Secrecy and Deceit: The Religion of the Crypto-Jews

Secrecy and Deceit: The Religion of the Crypto-Jews

Secrecy and Deceit: The Religion of the Crypto-Jews

Secrecy and Deceit: The Religion of the Crypto-Jews

Synopsis

"Secrecy and Deceit documents the religious customs of the Iberian Jews who converted to Catholicism, largely under duress, in the fourteenth and fifteenth centuries. Although many of the converts quickly melted into the Catholic mainstream, thousands of others and their descendents strove to preserve their Jewish culture despite the efforts of the Inquisition to suppress them. The author uses Inquisition records, chronicles, rabbinical rulings, letters, eyewitness accounts, religious books, and other historical documents to give the most thorough and accurate picture of crypto-Jews ever cataloged." Title Summary field provided by Blackwell North America, Inc. All Rights Reserved

Excerpt

The history of Jews on the Iberian Peninsula spans three thousand years. the beginnings are obscure, but may go as far back as Solomon's trade with Andalusian Tarshish (1 Kings 10:22) or the Phoenician coastal trading settlements of Iberia in the tenth century bce. Jews undoubtedly traded along the Spanish coasts during the periods of Greek and Carthaginian domination of the Mediterranean, even though the first tangible archaeological evidence of Jewish Iberians dates only from Roman times. For the next fifteen hundred years the fortunes of Iberian Jews followed those of the Romans, Visigoths, Moslems, and Christians who successively controlled the Peninsula. On the whole Jews fared better when the dominant culture's religion was not fundamentalist in character or conversionist in policy. Jewish low points occurred when the Roman (312 CE) and then Visigothic states (589 CE) became Christian or when the puritanical Moslem Almoravids (1090) and later the Almohads (1147-60) purged Andalusian Islam. the high point was undoubtedly the florescence of Jewish culture in Moslem Andalucia during the tenth through the twelfth centuries. When Christian dominance over the Peninsula was finally assured in the mid-thirteenth century, Jews played a crucial role in cultural transmission and in the financial and political administration of the Christian kingdoms. Eventually this too turned sour, and on March 31, 1492, the Catholic Monarchs Fernando and Isabel signed an order giving the Jews four months to be Christian or be gone. From August 1, 1492, until the late nineteenth century there were legally no Jews in Spain. the fifteen thousand or so Jews who live there today are almost entirely recent immigrants.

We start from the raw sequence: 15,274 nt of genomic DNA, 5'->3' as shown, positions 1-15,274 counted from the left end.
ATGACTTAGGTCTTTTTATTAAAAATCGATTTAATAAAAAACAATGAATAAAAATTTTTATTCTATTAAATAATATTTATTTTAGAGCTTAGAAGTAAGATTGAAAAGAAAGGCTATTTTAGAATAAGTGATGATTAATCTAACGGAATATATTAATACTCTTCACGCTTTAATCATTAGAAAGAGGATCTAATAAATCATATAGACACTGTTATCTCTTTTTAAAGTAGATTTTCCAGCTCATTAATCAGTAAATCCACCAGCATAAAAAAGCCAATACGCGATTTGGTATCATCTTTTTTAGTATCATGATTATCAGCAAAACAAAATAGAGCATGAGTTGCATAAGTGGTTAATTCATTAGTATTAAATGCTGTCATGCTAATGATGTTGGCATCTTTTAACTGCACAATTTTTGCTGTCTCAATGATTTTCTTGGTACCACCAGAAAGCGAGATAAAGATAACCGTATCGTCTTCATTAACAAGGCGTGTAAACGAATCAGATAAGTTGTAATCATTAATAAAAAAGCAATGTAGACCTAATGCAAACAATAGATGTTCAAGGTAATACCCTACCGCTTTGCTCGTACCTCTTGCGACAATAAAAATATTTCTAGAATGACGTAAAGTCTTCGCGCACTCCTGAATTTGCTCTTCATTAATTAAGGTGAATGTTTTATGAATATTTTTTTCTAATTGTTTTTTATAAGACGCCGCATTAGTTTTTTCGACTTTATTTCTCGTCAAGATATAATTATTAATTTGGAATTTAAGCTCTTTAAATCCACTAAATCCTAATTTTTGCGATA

Documentary evidence suggests that from at least Christian Roman times there had been many converts from and a few converts to Judaism. Those provisions of the separatist laws of the Council of Elvira (c. 300 CE), the Visigothic code (654- 81), the Islamic Pact of Omar (ninth century), and medieval Christian legislation such as Alfonso X's Siete partidas (1265) which are aimed at hindering conversions from Christianity to Judaism would not have been necessary if sporadic conversions had not been taking place. Numbers are impossible to estimate but, to judge from the scarcity of other documentation dealing with neophyte Jews, conversions to Judaism must have been rare. Other provisions of these laws encouraged conversion to the dominant religion, and evidence suggests that the number of Jews becoming Moslem or Christian was far greater than the number of converts to . . .

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